A top New York chef teams up with Harvard scientists to explore the role of bacteria in fermentation. He hopes to better understand and tweak the process to create new and unique flavors to entice the palate. Sharon Reich reports.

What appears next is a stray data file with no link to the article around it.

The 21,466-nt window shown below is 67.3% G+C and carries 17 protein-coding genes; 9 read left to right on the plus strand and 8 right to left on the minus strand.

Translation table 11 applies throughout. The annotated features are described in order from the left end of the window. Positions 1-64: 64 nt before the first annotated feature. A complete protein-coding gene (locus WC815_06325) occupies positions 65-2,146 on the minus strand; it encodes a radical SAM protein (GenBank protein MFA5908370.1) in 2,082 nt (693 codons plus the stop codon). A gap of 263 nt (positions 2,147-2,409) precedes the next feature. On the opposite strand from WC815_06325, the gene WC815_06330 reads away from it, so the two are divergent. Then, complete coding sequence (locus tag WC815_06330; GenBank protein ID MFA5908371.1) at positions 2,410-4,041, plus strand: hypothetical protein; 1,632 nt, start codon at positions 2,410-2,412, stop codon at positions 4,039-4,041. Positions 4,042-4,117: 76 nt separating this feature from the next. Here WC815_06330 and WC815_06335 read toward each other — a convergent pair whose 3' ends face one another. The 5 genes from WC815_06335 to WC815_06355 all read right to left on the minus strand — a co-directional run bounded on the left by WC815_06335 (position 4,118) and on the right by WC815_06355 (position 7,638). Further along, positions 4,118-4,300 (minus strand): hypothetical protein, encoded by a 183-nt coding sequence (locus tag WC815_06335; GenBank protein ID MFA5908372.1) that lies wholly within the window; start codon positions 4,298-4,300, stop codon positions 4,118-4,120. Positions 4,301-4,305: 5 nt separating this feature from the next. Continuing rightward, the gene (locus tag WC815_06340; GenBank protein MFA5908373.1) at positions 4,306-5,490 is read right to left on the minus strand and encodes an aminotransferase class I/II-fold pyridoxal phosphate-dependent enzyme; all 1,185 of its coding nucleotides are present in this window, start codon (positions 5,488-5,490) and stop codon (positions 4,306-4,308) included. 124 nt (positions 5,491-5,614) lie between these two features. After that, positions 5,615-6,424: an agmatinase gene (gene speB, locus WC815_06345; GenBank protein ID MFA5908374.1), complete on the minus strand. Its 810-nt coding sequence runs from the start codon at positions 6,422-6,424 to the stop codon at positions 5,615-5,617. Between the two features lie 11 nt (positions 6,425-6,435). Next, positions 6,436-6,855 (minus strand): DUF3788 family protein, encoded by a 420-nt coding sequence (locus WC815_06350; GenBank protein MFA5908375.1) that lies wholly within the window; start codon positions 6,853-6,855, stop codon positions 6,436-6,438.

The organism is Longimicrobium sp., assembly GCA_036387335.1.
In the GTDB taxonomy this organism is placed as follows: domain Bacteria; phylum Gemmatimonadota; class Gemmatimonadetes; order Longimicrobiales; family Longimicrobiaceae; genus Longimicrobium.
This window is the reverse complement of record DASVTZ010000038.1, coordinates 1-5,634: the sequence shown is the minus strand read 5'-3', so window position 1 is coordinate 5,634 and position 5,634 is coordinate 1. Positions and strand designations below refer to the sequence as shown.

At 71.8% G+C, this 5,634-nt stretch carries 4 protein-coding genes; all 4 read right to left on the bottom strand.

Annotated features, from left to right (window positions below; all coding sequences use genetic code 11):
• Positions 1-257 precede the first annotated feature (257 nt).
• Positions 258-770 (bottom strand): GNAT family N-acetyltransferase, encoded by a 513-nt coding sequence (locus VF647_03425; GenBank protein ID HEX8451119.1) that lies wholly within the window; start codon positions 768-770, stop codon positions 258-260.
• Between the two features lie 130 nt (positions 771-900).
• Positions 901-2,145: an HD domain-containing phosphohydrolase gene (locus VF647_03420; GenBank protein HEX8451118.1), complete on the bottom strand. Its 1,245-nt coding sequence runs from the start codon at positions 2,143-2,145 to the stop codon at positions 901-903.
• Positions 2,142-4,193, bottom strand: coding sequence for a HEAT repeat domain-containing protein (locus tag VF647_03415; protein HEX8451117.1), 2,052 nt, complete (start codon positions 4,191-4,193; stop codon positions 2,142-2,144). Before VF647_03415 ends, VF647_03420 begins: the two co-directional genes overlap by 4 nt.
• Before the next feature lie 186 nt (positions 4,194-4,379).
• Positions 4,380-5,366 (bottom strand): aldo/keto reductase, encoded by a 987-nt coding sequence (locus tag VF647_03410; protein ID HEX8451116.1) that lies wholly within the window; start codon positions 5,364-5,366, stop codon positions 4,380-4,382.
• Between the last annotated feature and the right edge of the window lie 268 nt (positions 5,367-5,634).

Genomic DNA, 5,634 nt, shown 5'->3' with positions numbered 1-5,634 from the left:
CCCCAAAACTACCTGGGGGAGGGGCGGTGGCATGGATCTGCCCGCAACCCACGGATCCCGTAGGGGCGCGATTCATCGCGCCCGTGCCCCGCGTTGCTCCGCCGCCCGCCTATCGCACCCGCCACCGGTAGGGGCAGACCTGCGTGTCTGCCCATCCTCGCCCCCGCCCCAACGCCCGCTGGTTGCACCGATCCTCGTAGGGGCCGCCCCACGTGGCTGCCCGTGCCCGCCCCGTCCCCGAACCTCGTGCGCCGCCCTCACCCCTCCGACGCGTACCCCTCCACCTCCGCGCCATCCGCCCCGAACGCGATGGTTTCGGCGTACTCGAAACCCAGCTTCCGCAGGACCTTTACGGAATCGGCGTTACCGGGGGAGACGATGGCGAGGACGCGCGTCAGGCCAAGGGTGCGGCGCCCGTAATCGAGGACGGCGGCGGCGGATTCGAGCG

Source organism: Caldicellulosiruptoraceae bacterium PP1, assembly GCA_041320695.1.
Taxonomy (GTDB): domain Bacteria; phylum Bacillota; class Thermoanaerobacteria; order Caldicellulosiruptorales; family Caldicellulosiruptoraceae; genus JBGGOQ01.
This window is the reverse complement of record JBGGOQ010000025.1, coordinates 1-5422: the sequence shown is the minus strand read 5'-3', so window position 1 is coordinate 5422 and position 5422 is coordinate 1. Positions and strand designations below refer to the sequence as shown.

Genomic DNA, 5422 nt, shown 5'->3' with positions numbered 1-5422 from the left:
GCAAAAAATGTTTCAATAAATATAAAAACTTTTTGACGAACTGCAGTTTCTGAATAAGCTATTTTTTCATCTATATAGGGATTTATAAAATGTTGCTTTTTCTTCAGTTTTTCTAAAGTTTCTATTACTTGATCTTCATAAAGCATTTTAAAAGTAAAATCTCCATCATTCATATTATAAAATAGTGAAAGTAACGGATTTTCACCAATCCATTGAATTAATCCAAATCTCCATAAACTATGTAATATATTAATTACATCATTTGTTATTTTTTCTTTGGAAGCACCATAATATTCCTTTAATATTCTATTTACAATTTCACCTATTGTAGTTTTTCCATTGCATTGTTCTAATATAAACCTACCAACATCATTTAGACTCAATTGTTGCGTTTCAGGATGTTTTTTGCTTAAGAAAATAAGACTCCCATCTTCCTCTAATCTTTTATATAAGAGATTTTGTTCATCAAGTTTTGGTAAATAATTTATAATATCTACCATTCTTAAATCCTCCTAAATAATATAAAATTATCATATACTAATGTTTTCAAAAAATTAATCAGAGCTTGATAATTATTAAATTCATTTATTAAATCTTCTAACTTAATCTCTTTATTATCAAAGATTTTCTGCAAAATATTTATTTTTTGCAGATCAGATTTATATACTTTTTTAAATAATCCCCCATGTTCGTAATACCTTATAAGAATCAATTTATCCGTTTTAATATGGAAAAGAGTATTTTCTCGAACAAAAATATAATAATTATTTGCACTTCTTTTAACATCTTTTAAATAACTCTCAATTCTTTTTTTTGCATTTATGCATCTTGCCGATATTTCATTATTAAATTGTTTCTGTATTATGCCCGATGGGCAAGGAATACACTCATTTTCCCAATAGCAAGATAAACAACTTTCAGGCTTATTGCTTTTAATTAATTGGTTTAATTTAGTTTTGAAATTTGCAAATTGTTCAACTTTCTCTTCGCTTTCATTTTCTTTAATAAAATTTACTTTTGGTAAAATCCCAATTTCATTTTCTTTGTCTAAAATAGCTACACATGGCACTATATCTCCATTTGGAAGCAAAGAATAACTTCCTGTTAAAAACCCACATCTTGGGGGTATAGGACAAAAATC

STORY: There isn't much time for talking when you're eating at one of David Chang's restaurants. The aromas and delectable flavours demand your full attention. What's made the chef and icon of the Momofuku empire legendary is just that - his innovation when it comes to creating unique flavours. But while Chang's team spend a lot of time whipping up new items in their test kitchen, they don't go it alone. They turn to Rachel Dutton, a Harvard University microbiologist and consultant to some of today's top chefs. (SOUNDBITE) (English) MICROBIOLOGIST RACHEL DUTTON, HARVARD UNIVERSITY, SAYING: "The conversations we're having with chefs like David Chang and Dan Felder at Momofuku is more thinking about the processes of fermented foods. If you have a basic understanding of the process, what the microbes are doing, what they care about then you can start to manipulate it in interesting ways." Fermentation in foods usually involves bacteria feeding on sugars and carbohydrates which forms lactic acids that create and sometimes enhance flavour. Dan Felder runs the Momofuku test kitchen. He has been fermenting vinegars and sauces for years, but says that thanks to Dutton he now has a better handle on how these processes work on a microbial level. And with that knowledge, he says, comes a new level deliciousness. The latest …. pistachio miso, cashew tamari and this smoked soy bean creation that tastes like cheese. Felder says the possibilities are endless... (SOUNDBITE) (English) DAN FELDER, HEAD OF R+D AT THE MOMOFUKU CULINARY LAB, SAYING: "For us we don't have the ability to grow food here, but we want to make food that is representative of where we are and who we are." When the test kitchen produces an item, Felder brings Dutton a sample. Dutton analyses it and takes a "fingerprint" of each organism in the tasty concoction. (SOUNDBITE) (English) MICROBIOLOGIST RACHEL DUTTON, HARVARD UNIVERSITY, SAYING: "The microbes are completely transforming food. In the process of growing on the food they are eating the food, making a living off of it. And as a product of that they are producing all of these compounds that we perceive as aromas and flavours in the different foods. So it's a really direct relationship, the types of foods you have and they types of foods they are eating, that is what is giving you the interesting combination of flavours and food." Felder is confident that a combination of knife skills and microbiology will ultimately lead to a perfect combination of taste and aroma. He says Science never tasted so good.